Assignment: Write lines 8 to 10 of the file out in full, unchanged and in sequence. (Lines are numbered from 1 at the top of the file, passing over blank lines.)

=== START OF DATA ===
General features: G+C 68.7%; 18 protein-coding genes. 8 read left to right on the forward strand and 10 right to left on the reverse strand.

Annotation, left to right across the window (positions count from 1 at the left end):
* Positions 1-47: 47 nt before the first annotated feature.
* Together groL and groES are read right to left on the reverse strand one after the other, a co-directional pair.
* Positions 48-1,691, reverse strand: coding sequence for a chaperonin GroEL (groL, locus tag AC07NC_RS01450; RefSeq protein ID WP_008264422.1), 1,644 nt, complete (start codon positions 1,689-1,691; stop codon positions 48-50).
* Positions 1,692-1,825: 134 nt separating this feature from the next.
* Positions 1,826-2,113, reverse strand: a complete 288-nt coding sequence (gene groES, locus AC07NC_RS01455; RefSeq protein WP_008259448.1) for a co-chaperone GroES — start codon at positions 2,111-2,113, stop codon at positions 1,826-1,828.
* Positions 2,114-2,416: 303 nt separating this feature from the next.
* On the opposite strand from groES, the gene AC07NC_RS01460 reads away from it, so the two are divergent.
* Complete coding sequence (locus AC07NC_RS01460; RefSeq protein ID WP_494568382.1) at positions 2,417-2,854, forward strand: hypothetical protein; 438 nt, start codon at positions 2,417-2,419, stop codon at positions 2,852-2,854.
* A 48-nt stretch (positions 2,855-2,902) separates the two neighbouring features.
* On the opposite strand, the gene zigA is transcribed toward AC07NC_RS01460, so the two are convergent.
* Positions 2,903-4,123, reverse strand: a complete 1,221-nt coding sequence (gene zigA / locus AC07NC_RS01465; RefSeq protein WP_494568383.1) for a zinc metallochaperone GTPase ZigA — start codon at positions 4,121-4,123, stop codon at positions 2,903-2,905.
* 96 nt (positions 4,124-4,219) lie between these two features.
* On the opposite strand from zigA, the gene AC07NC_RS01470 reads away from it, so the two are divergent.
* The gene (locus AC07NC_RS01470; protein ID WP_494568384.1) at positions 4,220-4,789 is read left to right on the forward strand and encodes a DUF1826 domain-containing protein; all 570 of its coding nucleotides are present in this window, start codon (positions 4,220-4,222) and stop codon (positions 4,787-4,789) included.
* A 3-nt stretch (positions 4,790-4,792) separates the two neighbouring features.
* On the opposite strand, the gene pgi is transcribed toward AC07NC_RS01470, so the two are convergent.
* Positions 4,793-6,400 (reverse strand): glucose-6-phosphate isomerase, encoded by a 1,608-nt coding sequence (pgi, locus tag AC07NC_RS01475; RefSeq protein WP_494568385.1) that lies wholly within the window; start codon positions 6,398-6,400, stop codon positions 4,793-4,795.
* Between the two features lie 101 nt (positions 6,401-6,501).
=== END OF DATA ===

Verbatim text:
* Positions 2,114-2,416: 303 nt separating this feature from the next.
* On the opposite strand from groES, the gene AC07NC_RS01460 reads away from it, so the two are divergent.
* Complete coding sequence (locus AC07NC_RS01460; RefSeq protein ID WP_494568382.1) at positions 2,417-2,854, forward strand: hypothetical protein; 438 nt, start codon at positions 2,417-2,419, stop codon at positions 2,852-2,854.